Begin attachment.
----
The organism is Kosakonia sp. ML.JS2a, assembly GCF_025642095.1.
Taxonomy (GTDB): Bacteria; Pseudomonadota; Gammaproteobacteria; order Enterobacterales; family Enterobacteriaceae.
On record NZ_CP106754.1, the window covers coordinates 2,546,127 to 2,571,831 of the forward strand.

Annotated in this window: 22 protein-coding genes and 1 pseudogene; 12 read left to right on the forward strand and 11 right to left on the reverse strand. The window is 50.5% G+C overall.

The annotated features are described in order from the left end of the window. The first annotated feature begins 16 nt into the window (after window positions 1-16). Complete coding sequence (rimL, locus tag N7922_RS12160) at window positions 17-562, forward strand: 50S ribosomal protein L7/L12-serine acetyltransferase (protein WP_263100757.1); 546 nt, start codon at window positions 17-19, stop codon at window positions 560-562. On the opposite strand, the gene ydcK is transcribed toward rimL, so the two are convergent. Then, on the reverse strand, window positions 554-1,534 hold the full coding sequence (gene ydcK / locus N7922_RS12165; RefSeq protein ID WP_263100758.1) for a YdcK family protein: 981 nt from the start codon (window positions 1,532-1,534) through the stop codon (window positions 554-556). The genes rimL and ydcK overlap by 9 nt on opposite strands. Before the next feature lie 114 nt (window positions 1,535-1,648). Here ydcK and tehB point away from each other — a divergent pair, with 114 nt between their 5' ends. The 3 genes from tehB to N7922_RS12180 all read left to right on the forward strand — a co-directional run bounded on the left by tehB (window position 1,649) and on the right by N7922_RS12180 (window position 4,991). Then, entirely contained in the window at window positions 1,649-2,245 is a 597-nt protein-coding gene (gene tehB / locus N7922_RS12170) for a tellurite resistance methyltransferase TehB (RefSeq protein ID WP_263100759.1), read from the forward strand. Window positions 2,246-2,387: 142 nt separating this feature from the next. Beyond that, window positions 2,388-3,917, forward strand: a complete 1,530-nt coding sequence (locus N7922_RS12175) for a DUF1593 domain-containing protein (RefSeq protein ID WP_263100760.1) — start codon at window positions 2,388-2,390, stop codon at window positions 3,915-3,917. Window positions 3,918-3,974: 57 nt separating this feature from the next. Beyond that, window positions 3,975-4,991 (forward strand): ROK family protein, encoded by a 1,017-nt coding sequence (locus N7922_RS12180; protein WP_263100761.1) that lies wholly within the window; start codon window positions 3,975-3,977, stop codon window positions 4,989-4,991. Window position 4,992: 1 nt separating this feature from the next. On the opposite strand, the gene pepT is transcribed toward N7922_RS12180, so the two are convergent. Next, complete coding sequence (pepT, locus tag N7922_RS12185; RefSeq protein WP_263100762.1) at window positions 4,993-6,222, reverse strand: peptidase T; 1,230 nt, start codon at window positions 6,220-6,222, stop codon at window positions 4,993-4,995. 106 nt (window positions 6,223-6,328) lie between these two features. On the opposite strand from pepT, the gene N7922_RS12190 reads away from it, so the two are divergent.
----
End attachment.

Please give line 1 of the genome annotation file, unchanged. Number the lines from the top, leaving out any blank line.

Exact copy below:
The organism is Kosakonia sp. ML.JS2a, assembly GCF_025642095.1.